Attack of the 3D TVs!
Sony, Samsung, and Panasonic are among the companies expected to release 3D TVs in 2010. But how many consumers will welcome the 3D revolution into their own living room?
And you thought you could leave those geeky 3D shades in the cineplex. Over the next couple months, Sony, Samsung, and Panasonic will roll out a range of high-end 3D TV sets intended to appeal to the same audiences that fueled the blockbuster success of 3D flicks such as "Avatar" and "Alice in Wonderland." In a statement to the press, Sony exec Yoshihisa Ishida said 3D TVs would "liberate 3D from the confines of movie theatres."Skip to next paragraph
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Ishida predicted that Sony could sell 2.5 million 3D sets in 2010 – a massive number for such an early market, no matter which way you slice it. And Ishida isn't alone in his optimism. Samsung says it will ship 2 million 3D sets by the end of the year, and Panasonic, which will begin retailing 3D sets at BestBuy Wednesday, has plans to crank out at least a million 3D units. (A hat tip to Jared Newman at PC World for the numbers.)
So how much will consumers be expected to pay for a living-room 3D experience? It depends. A 42-inch 3D set from Sony would go for just under $4K, according to the BBC. Samsung's 55-inch 3D TV, on the other hand, is now selling on Amazon for $2,969. The prices are high, but not necessarily prohibitive – plenty of folks shelled out more than that at the outset of the HD revolution.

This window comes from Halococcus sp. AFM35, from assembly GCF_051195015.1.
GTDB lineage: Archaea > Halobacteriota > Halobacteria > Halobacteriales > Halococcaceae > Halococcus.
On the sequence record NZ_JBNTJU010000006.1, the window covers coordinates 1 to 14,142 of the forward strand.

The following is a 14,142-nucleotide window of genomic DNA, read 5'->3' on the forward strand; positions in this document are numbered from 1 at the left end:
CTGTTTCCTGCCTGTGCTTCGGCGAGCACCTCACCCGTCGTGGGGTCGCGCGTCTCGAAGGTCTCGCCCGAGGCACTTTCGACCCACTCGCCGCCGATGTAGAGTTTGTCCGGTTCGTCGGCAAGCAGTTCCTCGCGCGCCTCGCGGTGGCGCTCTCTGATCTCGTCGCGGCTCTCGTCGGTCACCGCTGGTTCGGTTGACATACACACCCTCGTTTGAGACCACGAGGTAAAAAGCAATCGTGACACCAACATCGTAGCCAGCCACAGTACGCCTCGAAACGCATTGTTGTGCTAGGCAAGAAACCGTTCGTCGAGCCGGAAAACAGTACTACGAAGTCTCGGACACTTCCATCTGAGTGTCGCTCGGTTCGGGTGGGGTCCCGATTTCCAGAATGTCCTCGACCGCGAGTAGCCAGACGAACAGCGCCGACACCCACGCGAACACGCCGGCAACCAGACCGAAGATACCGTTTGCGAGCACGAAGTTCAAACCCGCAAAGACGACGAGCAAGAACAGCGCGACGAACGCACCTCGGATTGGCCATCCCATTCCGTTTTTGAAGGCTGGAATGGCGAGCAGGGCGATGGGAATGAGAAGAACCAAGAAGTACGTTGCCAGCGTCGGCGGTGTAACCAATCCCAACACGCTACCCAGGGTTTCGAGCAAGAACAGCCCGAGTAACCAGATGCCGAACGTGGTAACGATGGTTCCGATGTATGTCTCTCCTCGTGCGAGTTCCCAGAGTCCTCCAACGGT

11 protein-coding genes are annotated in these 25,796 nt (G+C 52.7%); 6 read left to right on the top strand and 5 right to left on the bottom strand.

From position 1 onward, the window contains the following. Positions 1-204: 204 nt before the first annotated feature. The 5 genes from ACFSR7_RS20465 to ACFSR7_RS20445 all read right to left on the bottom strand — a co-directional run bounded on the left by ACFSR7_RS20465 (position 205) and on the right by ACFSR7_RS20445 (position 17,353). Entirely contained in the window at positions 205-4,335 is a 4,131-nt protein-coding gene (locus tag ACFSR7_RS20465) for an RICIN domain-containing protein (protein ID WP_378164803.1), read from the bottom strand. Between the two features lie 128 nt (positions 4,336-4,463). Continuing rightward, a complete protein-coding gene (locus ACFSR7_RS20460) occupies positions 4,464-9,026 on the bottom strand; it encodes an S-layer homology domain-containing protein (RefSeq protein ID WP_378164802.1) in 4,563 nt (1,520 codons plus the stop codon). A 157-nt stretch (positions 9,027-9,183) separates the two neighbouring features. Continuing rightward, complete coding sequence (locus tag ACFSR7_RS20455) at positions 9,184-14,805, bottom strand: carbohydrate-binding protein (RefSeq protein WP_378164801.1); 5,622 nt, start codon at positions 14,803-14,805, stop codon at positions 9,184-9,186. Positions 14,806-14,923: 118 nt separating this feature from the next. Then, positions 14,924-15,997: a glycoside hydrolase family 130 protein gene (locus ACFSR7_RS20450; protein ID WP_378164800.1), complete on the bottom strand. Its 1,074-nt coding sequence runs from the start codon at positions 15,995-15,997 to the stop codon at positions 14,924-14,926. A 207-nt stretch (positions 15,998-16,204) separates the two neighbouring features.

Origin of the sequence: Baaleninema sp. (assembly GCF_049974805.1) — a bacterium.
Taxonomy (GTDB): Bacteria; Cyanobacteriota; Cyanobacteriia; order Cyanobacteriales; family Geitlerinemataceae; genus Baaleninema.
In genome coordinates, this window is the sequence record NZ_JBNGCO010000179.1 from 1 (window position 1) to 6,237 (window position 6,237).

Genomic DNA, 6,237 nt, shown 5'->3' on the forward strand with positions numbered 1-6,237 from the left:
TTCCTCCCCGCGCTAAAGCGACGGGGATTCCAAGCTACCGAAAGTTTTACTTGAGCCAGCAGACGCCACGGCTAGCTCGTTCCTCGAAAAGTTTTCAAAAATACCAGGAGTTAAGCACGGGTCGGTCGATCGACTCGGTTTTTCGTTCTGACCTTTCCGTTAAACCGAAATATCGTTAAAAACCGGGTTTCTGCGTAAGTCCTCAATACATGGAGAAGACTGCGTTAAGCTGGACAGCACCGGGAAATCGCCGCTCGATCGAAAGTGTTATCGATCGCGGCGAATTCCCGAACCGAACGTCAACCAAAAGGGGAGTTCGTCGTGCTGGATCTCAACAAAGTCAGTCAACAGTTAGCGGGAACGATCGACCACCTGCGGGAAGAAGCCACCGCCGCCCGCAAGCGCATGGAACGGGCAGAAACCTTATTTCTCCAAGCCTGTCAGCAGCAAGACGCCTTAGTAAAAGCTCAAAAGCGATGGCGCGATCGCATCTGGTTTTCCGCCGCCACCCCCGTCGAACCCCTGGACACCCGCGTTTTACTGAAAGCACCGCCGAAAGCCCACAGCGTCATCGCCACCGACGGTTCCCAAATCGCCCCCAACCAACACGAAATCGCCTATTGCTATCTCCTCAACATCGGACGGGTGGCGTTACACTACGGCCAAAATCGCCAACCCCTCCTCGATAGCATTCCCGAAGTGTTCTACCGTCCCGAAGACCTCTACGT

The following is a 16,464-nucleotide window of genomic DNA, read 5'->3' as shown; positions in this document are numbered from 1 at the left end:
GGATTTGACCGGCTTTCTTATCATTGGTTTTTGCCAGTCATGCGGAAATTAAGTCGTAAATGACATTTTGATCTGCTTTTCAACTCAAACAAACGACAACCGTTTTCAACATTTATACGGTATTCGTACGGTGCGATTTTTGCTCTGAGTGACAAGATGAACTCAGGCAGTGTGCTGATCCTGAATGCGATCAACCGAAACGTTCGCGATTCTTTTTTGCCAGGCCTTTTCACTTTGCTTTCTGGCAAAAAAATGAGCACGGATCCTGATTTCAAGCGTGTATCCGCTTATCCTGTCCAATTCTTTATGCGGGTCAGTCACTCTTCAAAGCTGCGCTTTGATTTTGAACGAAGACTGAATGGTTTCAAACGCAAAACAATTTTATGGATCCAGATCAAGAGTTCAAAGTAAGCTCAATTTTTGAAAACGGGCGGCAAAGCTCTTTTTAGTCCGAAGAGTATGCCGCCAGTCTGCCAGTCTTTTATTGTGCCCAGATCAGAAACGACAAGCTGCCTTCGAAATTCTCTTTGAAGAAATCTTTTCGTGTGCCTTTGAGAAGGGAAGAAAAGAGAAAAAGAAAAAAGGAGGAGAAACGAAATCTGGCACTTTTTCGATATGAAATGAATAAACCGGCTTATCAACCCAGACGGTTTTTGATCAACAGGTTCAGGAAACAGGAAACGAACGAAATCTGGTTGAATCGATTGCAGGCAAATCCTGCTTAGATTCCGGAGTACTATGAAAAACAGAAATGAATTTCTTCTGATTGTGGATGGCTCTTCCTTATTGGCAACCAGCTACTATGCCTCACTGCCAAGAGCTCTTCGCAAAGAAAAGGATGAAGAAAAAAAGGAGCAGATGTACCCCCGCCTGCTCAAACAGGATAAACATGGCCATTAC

Still, there are a few roadblocks to a serious 3D TV revolution. First of all, it's not just enough to buy a 3D TV. You also need the glasses, a 3D-ready Blu-ray player, a high-speed HDMI cable, and probably – per BestBuy – some sort of HDMI pass-through device. Then you'll need to find a movie to watch. Sure, you'll be able to watch "Avatar" when it hits shelves. And maybe some more flicks will trickle out onto disc in the next few months.
But as Gartner analyst Fernando Elizalde points out, the success of the 3D sets will be tethered to the amount of available content, which is currently pretty scarce. "I'm not very optimistic about 3D TV as it is today, I see more negatives than positives," Elizalde told the BBC. "The biggest barriers to growth in 3D TV are the lack of content, the inconvenience of wearing glasses and that millions of consumers have only just upgraded to high-definition sets."